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Tuesday, April 07, 2009

Garden Reports

I know you're dying to know . . .

Last week Gary tilled our garden and the boys and I de-rocked it. In the Ozarks, this actually a laughable exercise in futility because there's no such thing as a garden without rocks here. Perhaps it is better expressed, "threw as many as we could find into the hill of rocks we dug out last year." I am convinced that we could form a really nice two foot high by ten foot long rock wall with our findings.



Friday evening Sam and I sat down and planned our respective gardens. One of the lessons I have up my sleeve is to teach him a bit about the value of record keeping without turning it into another chore I have to remind him to do. Explaining that I personally have a devil of a time remembering what I plant and where I planted it, not to mention when, I told him that writing this kind of thing down saves me a lot of guess work when seedlings begin to come up. He agreed and was only too happy to add his own notes to the page.

He makes me smile and puts me a little in awe of his ambitions, if you want the truth. For him, gardening isn't just about growing food. Sam sees a chance to start a home business (I did not see this coming). He wants to raise organic teas and sell them at the local farmer's market. I've suggested that he get his feet under him a little and learn about the work of growing the herbs and veggies first, but he's already talking about adding to his crop next year and is looking into how to package it. Me? I'm still very much a preschooler at heart. Within me lurks a hardy dose of wonder--the concept of pressing a seed into soil, watering it, praying over it and having those efforts (with a bit of help from the creator) produce a living, growing, fruit bearing plant continues to fascinate me. Who needs money? I have magic.

Last Saturday we planted seed and seedlings. Since most of Sam's gardening was done inside his box, he was done in less than an hour so he helped me with much larger job, which included mixing composted manure in with my top soil and forming raised beds on which to plant. This required opening forty pound bags and dumping them onto the area I'd marked out, then taking a shovel to turn it in and mix it thoroughly.

Though highly satisfying, this is the phase I used to metaphorically refer too as the "back breaking part" of gardening. Sadly, I've discovered that the "back breaking part" is not as much of a metaphor as it used to be. The notable pain in my lower back annoyed me so much that I decided to just to push through it and keep going long after the muscle spasms threatened immobility. I am not that old, nor am I that out of shape, I told myself fiercely. To my credit, I managed to get half the garden dug, which was all I really could do since it is still early in the season. I awoke Sunday in a fair amount of pain and spent much of the day being still (though I did manage to dig up one more bed and plant some seed that morning before Gary threatened to hog tie me--an idea I think he liked just a little too much). To his credit, he and Daniel went out that evening and covered my couple of sets of seedlings in preparation for the hard freeze, otherwise I probably would have crawled out there and continued.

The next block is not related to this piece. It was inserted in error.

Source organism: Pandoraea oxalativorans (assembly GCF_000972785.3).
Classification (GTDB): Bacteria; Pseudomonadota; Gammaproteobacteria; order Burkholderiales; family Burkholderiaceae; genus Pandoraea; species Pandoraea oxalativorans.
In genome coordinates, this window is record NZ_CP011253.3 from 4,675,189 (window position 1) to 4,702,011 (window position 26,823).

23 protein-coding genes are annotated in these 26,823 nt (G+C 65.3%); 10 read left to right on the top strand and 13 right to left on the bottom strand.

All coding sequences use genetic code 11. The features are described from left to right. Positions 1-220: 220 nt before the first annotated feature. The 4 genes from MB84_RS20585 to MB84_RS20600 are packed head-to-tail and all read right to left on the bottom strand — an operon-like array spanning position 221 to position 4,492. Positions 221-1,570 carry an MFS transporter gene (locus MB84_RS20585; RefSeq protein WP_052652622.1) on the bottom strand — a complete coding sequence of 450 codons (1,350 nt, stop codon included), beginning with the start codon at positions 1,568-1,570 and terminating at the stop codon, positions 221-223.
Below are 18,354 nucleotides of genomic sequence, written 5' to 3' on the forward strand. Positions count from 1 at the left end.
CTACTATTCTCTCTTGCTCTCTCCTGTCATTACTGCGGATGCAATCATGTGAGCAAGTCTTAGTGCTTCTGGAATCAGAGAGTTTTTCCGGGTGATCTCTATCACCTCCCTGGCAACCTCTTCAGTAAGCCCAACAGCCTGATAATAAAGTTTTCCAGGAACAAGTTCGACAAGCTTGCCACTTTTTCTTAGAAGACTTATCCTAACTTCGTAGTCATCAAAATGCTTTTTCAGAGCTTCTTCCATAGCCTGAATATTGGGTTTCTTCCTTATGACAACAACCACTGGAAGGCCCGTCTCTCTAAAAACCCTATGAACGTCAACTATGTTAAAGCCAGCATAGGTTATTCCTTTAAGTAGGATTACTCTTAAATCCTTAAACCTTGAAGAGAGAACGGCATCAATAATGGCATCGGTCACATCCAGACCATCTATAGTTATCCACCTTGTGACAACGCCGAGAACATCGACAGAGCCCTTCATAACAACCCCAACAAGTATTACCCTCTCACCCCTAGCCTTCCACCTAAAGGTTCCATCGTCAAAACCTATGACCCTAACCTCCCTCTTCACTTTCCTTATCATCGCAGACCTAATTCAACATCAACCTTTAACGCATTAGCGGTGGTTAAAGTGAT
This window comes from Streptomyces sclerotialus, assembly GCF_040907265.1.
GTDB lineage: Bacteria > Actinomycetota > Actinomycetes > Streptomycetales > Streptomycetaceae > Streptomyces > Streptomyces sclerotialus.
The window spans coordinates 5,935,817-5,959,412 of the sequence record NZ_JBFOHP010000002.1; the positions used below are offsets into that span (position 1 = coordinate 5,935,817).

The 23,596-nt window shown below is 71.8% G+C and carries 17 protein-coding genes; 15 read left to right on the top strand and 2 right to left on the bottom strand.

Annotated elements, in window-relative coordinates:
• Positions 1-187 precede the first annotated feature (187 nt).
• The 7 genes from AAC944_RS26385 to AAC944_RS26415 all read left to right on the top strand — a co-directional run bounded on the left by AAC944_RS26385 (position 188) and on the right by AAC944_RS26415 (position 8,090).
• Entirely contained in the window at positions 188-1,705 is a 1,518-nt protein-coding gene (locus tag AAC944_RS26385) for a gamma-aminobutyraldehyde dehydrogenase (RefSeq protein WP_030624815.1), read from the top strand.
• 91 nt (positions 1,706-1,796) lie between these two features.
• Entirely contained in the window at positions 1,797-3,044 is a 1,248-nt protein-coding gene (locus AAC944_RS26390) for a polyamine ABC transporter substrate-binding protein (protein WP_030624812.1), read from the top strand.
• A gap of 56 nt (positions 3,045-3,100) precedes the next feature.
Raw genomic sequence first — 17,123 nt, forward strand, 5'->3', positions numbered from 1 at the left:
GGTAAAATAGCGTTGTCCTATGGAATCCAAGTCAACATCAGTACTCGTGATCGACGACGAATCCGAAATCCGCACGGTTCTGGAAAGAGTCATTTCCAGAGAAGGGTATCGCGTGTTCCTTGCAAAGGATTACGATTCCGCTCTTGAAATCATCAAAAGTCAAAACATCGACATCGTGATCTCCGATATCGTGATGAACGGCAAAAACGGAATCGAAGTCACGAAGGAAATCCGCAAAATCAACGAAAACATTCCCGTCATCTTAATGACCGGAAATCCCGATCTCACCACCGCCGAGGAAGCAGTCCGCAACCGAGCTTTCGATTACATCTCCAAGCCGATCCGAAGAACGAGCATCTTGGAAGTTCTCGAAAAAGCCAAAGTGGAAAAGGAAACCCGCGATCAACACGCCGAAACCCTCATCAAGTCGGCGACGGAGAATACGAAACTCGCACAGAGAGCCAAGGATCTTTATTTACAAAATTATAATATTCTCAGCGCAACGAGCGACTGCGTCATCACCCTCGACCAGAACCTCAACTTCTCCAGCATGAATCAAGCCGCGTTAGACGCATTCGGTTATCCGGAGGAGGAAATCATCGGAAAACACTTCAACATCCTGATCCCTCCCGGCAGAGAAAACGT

A small, unexpected blessing has come my way within the last few days. A friend from church asked me if I'd like to have her old chain link dog kennel (she's the lady who gave Daniel his dachshund, Ruby). I said yes, thinking it might be a nice place to send the dogs when I want to clean house or when one of them seems especially restless. After I saw it, I determined that it would be a perfect frame for a homemade greenhouse, an item I've coveted for years. Gary wasn't at all sure it was a good idea until I showed him what I wanted, now he's all on board and ready to help put it together, which is a good thing, as I'm pretty sure I'll need him to do the grunt work.

Now that the cold snap is over Sam and I are anxious to get back out and finish planting. Tomorrow I'm going to go pick up my tomato plants and get them in the ground. I haven't quite worked out how I'm going to dig the rest of the garden without "breaking my back" again, but I think this time it's going to involve teenage boys and bribery (or punishment perhaps . . . there was the time Jeremiah mouthed off to me yesterday . . . ).

4 comments:

Pencil Writer said...

Mary, I'm so excited for you! There's nothing like a garden and fresh veggies that you helped to sew and reap! My dear husband got our tiller fixed this weekend (Hurray!!) and now, hopefully, we to will have more than just a few patio tomatoes and peppers. (There are some potatoes growing out of my compost pile, bless them! One day I'm going to get serious about really growing potatoes! Have you seen what they're going for in the grocery stores lately? Crazy!

Blessing on your your plantings! And Sam's. I hope to hear (and see) more of the progress. He sounds like a very level-headed, industrious young man! I'm excited for him.

jeanie said...

I am sure that you have many younger backs to break than your own - and good luck with it all growing well.

Not sure how you would use a doghouse for greens - unless it is a very large doghouse or perhaps seedlings only...

Mary Paddock said...

Thanks Jeanie--and I do, but I'd rather do it "mine own self".

Different kind of kennel Jeanie. :) This one is better than six feet tall and ten feet wide. We'll use PVC (plastic pipe) to create the frame work for the roof.

rhubarbwhine said...

Best of luck with your yummy garden. I adore planting and making fresh gardens, it's such a 'new' treat for the soul.